Sunday, August 30, 2009

Debt Deflation and False Dawns

There's a debate raging in the financial world right now over whether the biggest threat to the American economy's health is deflation or inflation.

Off to the top left of the screen you'll see a poll I put up asking that very question. Please vote, if you feel inclined.

Today, somebody linked me to a rather old article from January of this year. Its an interview of economist Dr. Lacy Hunt by the Business Spectator publication from Australia. You can find the article here.

Despite the fact that it was published over half a year ago, I felt strongly compelled to share this article with my readers because it presents a coherent, cogent argument that not only supports the case for deflation but, if true, puts the broader economic picture into sharper focus.

Dr. Hunt essentially argues that:

1. We are entering a period of deflation. Debt deflation to be exact. Other historical instances of debt deflation include (a) the U.S. during the 1870s-1880s, (b) the global Great Depression of the 1930s, and (c) Japan, beginning in 1988 and continuing until the present.

2. What pulled the U.S. out of its debt deflation during the Great Depression was its participation in World War II and not President Roosevelt's New Deal program. Furthermore, the Japanese have also run stimulus programs funded by large deficits over the past two decades which have led to minor, cyclical growth but which have been unable to shake off the stronger, overall deflationary trend.

3. Debt deflation lasts a long time. The deflationary period beginning after 1873 in the U.S. lasted approximately 20 years. The Japanese debt deflation that begin in 1988 is ongoing until today. As a side note, her argument is corroborated by a report from Friday which states that Japan experienced record year-over-year deflation of 2.2% in July. Click here to read a report on this development from Bloomberg. Hunt comments that in her view it is quite possible that we're entering a 15-year deflationary period right now.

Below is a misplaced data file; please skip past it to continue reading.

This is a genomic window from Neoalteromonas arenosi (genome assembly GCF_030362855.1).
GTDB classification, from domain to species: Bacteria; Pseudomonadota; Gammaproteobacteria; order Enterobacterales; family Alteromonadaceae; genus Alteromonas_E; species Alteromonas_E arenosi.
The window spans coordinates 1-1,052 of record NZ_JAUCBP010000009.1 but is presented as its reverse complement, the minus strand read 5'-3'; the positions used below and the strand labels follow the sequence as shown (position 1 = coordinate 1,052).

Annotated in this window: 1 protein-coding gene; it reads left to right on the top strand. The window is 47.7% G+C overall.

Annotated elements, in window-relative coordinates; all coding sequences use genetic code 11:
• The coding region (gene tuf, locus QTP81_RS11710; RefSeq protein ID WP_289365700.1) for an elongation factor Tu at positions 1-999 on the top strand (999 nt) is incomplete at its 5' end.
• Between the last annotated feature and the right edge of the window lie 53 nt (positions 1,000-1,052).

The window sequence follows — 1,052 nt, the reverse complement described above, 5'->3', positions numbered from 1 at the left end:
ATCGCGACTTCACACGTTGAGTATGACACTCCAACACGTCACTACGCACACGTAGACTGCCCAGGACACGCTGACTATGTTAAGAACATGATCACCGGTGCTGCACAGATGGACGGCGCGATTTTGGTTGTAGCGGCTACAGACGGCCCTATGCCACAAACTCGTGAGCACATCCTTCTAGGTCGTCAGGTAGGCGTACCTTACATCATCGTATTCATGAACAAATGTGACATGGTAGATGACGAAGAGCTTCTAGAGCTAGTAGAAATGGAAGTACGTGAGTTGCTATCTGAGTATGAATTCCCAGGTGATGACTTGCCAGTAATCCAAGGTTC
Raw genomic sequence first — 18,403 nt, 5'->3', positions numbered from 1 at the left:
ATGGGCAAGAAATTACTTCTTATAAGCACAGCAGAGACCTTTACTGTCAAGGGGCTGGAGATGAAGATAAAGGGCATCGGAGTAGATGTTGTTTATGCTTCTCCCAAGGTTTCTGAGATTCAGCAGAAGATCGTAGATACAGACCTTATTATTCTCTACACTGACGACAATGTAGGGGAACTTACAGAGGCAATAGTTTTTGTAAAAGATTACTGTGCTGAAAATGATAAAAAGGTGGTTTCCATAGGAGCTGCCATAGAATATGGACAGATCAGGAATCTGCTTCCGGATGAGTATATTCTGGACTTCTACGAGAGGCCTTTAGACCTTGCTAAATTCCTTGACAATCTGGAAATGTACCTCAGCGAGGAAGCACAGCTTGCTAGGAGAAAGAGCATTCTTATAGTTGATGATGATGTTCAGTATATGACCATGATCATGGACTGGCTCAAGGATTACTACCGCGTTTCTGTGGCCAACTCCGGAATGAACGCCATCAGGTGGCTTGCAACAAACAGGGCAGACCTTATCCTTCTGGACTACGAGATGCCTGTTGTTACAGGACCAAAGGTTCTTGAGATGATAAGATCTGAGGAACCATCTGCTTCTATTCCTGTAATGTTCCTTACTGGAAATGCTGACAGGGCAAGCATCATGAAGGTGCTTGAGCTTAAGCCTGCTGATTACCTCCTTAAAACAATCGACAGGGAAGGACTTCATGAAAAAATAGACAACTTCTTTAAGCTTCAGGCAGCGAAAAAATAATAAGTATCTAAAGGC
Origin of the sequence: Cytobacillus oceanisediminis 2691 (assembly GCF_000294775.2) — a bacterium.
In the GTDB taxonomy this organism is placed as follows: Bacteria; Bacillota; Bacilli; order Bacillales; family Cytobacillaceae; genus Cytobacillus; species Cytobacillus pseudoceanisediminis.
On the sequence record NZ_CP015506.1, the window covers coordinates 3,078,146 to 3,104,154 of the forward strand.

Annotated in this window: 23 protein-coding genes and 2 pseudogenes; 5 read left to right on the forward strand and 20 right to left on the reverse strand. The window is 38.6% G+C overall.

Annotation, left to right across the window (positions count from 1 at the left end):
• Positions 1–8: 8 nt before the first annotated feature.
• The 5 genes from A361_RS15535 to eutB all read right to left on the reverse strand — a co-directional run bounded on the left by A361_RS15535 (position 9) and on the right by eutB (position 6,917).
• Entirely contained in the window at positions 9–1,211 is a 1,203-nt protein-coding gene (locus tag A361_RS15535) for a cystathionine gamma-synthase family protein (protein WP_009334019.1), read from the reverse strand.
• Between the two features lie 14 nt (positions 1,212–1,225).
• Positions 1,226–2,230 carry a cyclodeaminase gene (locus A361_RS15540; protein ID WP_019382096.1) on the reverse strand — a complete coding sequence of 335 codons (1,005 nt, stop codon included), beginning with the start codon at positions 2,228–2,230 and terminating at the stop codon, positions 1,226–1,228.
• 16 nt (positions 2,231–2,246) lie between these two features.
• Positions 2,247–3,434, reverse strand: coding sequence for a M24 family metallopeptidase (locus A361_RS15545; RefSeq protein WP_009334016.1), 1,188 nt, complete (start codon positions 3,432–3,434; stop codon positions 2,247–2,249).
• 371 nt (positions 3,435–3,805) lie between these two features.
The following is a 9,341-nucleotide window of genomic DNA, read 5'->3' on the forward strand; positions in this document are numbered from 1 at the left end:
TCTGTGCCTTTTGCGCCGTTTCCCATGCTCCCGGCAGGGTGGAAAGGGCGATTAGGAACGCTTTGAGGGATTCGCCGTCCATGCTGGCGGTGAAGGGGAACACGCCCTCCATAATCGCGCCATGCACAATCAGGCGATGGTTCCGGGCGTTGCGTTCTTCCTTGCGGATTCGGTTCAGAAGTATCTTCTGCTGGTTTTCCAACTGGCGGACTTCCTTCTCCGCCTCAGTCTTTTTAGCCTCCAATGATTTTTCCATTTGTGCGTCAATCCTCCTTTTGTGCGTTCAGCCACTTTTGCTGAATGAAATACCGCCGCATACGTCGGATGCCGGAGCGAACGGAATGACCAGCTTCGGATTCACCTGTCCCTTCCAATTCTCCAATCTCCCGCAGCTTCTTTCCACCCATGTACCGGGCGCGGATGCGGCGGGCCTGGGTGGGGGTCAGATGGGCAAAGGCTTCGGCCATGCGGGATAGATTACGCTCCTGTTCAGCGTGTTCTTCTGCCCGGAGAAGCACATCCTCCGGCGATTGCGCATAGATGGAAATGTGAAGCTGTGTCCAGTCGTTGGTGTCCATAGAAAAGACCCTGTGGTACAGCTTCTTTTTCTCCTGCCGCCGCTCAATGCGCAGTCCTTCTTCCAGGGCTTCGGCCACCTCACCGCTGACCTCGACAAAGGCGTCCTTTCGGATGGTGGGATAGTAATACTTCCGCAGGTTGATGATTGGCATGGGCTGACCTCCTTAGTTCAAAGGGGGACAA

4. The markets are very susceptible to what she calls "false dawns." I'll let her explain it:

Well, one of the things that has happened in these debt deflations is you get a number of false dawns. People believe that the normal business cycle is going to take control and you're going to get a cyclical recovery and the model that soon prevails is that you get three to 10 years of expansion. You have one year, maybe a year and a half of a recession or nasty economic conditions, but after a year and a half at most, the economy then has another expansion for 3 to 10 years.

When we have these very rare debt bubbles occurring at these long irregular intervals, the normal business cycle model doesn't really apply. We do get some false dawns. Some intermittent cyclical recoveries but the unwinding of the debt process proves to be very very long and difficult. One of the reasons for that is that borrowers don't know anything about paying back loans in harder times, which is what's now beginning to occur and as a consequence there is a major behavioural shift or there has been historically in which consumers decide to live inside of their means as opposed to living outside of their means and normally the saving rate goes up for a long time.